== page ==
Managing Path Symmetry

Managing Path Symmetry

IPSec is a stateful protocol, meaning that it relies on the maintenance of a state table (SADB) and security associations (SAs) to process information in the crypto switching path. It is therefore important to make sure that traffic is sent to, and received from, the appropriate tunnel termination points present in Phase 2 SAs. Figure illustrates a situation in which the IPSec VPN tunnel is broken due to path asymmetry.

IPSec VPN Failure Due to Path Asymmetry

In Figure, a failure occurs on the IPSec tunnel between IPSec_A and IPSec_B due to asymmetric routing. In this case, all RP traffic is sent in the clear, resulting in one contiguous RP domain. When a failure occurs between INET_A and IEDGE_B1, the routing protocol reconverges in a manner that causes asymmetric routing between Site_A and Site_B. Specifically, after the failure, resources on Site_A chooses Path #1 to Site_B, while Site_B chooses Path #2. All interfaces on both IPSec_A and IPSec B are configured for IPSec, but there is a firewall prohibiting IPSec reconvergence along Path #2. This example illustrates just one scenario in which IPSec VPN tunnels can be broken when asymmetric paths exist between tunnel endpoints. We will discuss several methods for guaranteeing path symmetry in an IPSec VPN, including the tuning of routing protocol for path symmetry and the role of HSRP-based IPSec tunnel termination in path symmetry.

One way to resolve issues with IPSec reconvergence issues due to path asymmetry is to alter the routing protocol metrics to ensure that the IPSec VPN is originated and terminated on the appropriate source and destination tunnel endpoints, respectively. Figure illustrates a situation in which the adjustment of routing protocol metrics on IEDGE_B2 and IEDGE_A2 help to avert IPSec issues due to a routing protocol reconvergence issues upon a serial link failure between INET_A1 and IEDGE_B1.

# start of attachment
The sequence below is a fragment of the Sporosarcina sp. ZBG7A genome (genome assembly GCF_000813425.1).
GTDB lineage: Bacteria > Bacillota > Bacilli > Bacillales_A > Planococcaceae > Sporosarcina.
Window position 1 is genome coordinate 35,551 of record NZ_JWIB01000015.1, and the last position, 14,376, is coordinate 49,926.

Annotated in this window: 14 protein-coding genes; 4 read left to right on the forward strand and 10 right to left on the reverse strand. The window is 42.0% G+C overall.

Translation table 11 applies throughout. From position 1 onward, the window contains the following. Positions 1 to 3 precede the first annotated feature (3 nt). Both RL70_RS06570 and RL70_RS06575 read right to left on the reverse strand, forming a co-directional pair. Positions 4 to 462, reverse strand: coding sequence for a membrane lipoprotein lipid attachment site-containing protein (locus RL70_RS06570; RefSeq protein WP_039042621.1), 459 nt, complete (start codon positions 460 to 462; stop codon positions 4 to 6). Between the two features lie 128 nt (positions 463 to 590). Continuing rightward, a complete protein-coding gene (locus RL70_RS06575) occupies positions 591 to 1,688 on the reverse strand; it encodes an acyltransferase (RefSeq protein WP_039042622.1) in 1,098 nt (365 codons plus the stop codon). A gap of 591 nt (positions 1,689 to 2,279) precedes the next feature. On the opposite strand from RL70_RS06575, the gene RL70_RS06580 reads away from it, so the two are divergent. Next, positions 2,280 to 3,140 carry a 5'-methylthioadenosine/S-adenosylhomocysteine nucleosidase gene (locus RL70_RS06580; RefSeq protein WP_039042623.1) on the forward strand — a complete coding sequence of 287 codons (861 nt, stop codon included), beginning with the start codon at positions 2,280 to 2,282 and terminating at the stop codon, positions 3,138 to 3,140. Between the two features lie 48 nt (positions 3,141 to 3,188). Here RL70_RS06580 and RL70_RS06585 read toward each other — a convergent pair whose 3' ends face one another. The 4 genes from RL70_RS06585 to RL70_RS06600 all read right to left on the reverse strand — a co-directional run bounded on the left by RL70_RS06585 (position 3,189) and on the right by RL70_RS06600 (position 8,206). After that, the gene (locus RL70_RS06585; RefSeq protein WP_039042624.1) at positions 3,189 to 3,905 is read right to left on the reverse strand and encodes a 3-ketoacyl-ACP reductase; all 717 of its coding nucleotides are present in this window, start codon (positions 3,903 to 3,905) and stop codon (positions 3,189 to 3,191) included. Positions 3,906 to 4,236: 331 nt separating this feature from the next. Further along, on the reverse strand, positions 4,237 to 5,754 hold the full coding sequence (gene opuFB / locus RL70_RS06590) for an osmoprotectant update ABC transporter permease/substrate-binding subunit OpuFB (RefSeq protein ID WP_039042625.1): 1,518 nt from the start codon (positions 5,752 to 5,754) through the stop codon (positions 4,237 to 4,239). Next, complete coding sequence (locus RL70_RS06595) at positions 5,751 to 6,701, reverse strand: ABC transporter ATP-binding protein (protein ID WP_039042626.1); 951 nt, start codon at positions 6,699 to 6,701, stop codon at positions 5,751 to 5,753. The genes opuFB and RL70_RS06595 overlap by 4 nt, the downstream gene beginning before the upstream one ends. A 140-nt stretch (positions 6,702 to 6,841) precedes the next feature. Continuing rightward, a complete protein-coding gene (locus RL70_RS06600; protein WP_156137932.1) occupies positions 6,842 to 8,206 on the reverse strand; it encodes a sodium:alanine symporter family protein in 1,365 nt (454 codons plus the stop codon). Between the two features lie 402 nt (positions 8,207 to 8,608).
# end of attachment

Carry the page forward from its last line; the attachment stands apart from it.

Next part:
Adjusting RP Metrics to Avoid Issues with IPSec and Path Asymmetry

In Figure, the IEDGE routers at both Site_A and Site_B are configured to forward traffic to the next hop of IPSec_A1 and IPSec_B1, respectively, unless the IPSec VPN gateways are down. This configuration helps to avoid the path symmetry problems experienced previously, as illustrated in Figure, regardless of any topological changes in between Site_A and Site_B that may cause a shift in the Layer 3 paths between IPSec VPN gateways.


There are many ways to instantiate the RP metric changes to achieve the behavior discussed above and illustrated in Figurestatic routes would be one option, policy-based routing could be another, and hard-coded routing protocol metrics yet another. The specific methods of RP tuning, however, are outside of the scope of this discussion.

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